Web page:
The More, The Merrier

If you think planning a vacation is difficult, try organizing one for a family of 14. That's what Helga Knox, 54, did last year for her husband, George, three of her stepchildren and their spouses and six stepgrandkids. They splurged on an eight-day, small-ship cruise through Alaska's Inside Passage, debarking to hike, raft, kayak and--the trip's highlight--ride a helicopter to stand on Juneau's 7,000-foot Mendenhall Glacier. "It was the perfect trip," says Knox of last July's adventure. "I just get excited about it whenever I think of it."

Families like the Knoxes make up one of the fastest-growing segments of the travel industry. In 2003, 38 percent of family vacationers took at least one trip that involved three generations, up from 19 percent in 1999, reports the Travel Industry Association. And travel agents say the number of large family groups going away together is still rising. "Five years ago I didn't do any of this, and now each year we're doing more and more," says Patty Jefferis of WhirlAway Travel, based in West Chester, Pa. ( ), who booked the Knoxes' tour. The growth in intergenerational travel is fueled by baby boomers who, like Knox, love to travel and have the discretionary income to take their kids and grandkids with them.

Adventure is just one benefit of such a journey. Knox, who chose the Inside Passage cruise from Tauck (from $4,490 per person; ), decided to book the trip after her husband, George, 79, began showing the first signs of Alzheimer's. "We all know what's going to happen with the illness down the road," she says, so she wanted to give her kids and grandkids something to remember for years to come. Marian Benton, 55, of Minden, La., purchased a Disney World getaway for herself, her husband, their two kids and one grandchild last December because "it's so rare that we get together under the same roof anymore."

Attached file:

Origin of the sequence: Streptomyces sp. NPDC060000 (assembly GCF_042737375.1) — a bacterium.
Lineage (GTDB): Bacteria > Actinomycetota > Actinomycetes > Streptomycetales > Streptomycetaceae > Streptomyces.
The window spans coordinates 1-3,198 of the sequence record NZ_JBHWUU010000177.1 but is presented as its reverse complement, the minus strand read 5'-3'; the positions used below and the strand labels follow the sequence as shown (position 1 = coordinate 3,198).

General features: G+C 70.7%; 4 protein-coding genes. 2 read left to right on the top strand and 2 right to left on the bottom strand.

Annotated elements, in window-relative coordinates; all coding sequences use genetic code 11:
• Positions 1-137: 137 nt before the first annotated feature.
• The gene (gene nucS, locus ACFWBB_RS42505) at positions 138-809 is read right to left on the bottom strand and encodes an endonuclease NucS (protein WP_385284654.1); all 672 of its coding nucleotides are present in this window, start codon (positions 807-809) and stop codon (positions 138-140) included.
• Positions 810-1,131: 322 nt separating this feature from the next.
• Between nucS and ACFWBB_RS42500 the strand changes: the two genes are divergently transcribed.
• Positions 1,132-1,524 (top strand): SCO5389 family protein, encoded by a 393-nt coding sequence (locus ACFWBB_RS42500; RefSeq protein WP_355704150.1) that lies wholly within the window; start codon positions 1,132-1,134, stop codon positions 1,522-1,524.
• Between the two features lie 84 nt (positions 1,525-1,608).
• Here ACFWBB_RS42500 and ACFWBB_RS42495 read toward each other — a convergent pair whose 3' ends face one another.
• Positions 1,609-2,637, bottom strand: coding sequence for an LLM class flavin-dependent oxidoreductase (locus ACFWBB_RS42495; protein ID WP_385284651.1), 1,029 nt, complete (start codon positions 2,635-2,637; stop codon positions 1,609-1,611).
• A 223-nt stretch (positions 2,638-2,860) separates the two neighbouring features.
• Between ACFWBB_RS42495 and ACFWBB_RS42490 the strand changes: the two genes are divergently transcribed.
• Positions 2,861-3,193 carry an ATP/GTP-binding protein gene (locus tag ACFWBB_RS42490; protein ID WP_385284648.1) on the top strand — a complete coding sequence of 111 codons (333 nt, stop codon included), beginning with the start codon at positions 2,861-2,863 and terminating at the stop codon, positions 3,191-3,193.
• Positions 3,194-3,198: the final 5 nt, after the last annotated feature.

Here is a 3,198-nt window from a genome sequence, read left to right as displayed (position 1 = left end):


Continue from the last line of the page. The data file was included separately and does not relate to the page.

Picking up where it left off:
Such bonding by adventure doesn't come cheap. To save money, travel agent and columnist John Frenaye suggests booking ski resorts in summer or visiting the Caribbean's ABC islands (Aruba, Bonaire or Curaçao), which are south of the hurricane belt, out of season. Or hit a lesser-known destination. Last year 's Anne Banas visited Mexico's Isla Mujeres ( ), a 30-minute ferry ride from Cancún, and fell in love with its low-key atmosphere, beachside bungalows and great snorkeling. Most rooms, even in high season, rent for less than $200 a night, and dining options range from inexpensive taco stands to three-star restaurants. She also recommends Michigan's Mackinac Island ( ). "It's got a nice summer feeling that appeals to everyone in the family," she says. "There's a town where you can rent bikes and go along the island, and lots of fudge shops." Jefferis, who took her own kids and grandkids to Grand Cayman last month, saved by renting condos (from $275 per night; ) instead of hotel rooms. The adults took turns grilling and mixing cocktails while the kids played hide-and-seek until sunset.

Several Web sites can help with planning and budgeting. specializes in group travel and can help you land special rates at hotels. If you're interested in renting a villa or condo, check and greatrentals. com , which have international listings. Ask plenty of questions (oceanfront may not mean beachfront, for instance) and get the names of previous tenants from the owner so you can check references. Also, search the name of the villa or condo complex on travel bulletin boards, like the popular "talk" section of , where seasoned jet setters compare notes on everything from sand quality to hotel cleanliness.

Next, make sure to tell everyone exactly what to expect. Knox invited Jefferis to her house for a detailed presentation. "Then, I sat the grandkids down and gave them a pep talk," she said. "I told them they had to be flexible, that they wouldn't always have their way, that some-times they wouldn't like the food." It paid off. Halfway through the trip, she asked one of her stepgrandkids, Matthew, now 23, what he thought. " 'Helga,' he said. 'It's awesome'."

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